GM Volt Forum banner

1 - 20 of 30 Posts

·
Registered
Joined
·
6,464 Posts
Discussion Starter #1
So I read recently about the Model X driver who jammed the accelerator while parking and ended up driving into a building.

http://insideevs.com/tesla-model-x-owner-claims-suv-accelerated-on-its-own-then-crashed/

Tesla has claimed the driver pressed the accelerator, and this was not the result of any software malfunction. So, assuming that is correct, it makes me wonder whether one-pedal driving might partially be to blame.

I understand that it is still the responsibility of the driver to know how to control the vehicle, but this is where I think GM did a much better job than Tesla. We are still in an early adoption phase for EVs, and most people are transitioning from ICEV to EV. When I first test drove the Volt, I was surprised to find that when I released my foot from the brake the car started to creep just like an ICEV. After I thought about it for a second, it made perfect sense. That is exactly how someone coming from an ICEV would expect a vehicle to act.

Now, in the case of Tesla, they are very proud of their one-pedal driving feature, and I think it's great. Even transitioning from an ICEV, one-pedal driving would have been fine for me, personally. However, I had done years and years of research, and at the time I purchased my Volt, I was on the fence as to whether I was going to build my own EV or buy one. What I am saying by this is, I am not the average consumer who is brand new to EVs.

The average consumer will be brand new to EVs, and as a result, they will likely just want to get in, drive, and enjoy the EV driving experience. One problem though: ICEVs creep and roll. If you are in a parking spot with your foot lightly touching a pedal and the car is not moving, you might very well assume your foot is on the brake. And we press brake pedals hard. Anyone who has transitioned from manuals to automatics and back can attest to this: Muscle memory can result in random floor stomping and embarrassing stall outs.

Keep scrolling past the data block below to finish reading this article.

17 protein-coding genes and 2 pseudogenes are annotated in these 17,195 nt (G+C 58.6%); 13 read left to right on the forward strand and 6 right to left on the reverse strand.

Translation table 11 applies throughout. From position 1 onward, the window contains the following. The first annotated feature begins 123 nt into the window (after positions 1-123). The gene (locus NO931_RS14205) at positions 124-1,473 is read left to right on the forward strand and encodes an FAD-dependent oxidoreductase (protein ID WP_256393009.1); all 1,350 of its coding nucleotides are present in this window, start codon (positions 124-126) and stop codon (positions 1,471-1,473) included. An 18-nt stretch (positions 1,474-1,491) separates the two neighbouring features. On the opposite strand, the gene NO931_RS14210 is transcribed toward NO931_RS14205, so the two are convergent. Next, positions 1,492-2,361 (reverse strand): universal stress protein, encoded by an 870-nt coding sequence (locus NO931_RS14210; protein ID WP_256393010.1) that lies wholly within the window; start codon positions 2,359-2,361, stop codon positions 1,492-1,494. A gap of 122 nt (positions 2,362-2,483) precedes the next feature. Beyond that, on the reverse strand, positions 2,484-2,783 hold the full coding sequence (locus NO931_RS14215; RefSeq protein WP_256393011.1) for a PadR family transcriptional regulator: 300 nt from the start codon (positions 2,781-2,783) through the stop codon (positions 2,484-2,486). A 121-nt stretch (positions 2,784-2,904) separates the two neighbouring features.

My understanding is that this driver was relatively new to his Model X. Even though this incident is technically user error, I think it would be a good idea for Tesla to consider the potential role one-pedal driving played in this incident, and how they can preemptively address future incidents. Next time, someone could get seriously hurt.
 

·
Registered
Joined
·
6,661 Posts
Tesla has a "creep" mode that is driver configurable, The Volt has ONE PEDAL driving as well so that could happen to a Volt owner too. Neither vehicle will come to a complete stop using this method, you still need to apply the brakes the last few MPH and to STOP the vehicle completely.

Not sure what you are trying to say or imply?
 

·
Registered
Joined
·
6,464 Posts
Discussion Starter #3
Tesla has a "creep" mode that is driver configurable, The Volt has ONE PEDAL driving as well so that could happen to a Volt owner too. Neither vehicle will come to a complete stop using this method, you still need to apply the brakes the last few MPH and to STOP the vehicle completely.

Not sure what you are trying to say or imply?
The creep mode might be driver configurable, but my understanding is that Tesla models come from the factory with zero creep or "true" one-pedal driving.

Also, please tell me where the Volt's one-pedal driving is configured? The Volt cannot come to a complete stop if the brake pedal is not depressed. The only exception I know to this is the Gen 2 Volt, which has the regenerative paddle.
 

·
Registered
Joined
·
526 Posts
I don't' see how "one pedal" driving would be responsible for this crash. The pedal on the right makes it go, the pedal on the left makes it stop. Lifting off the pedal on the right makes it slow down, just like every other car, ICE or electric. It may slow down faster, but its still the same operation.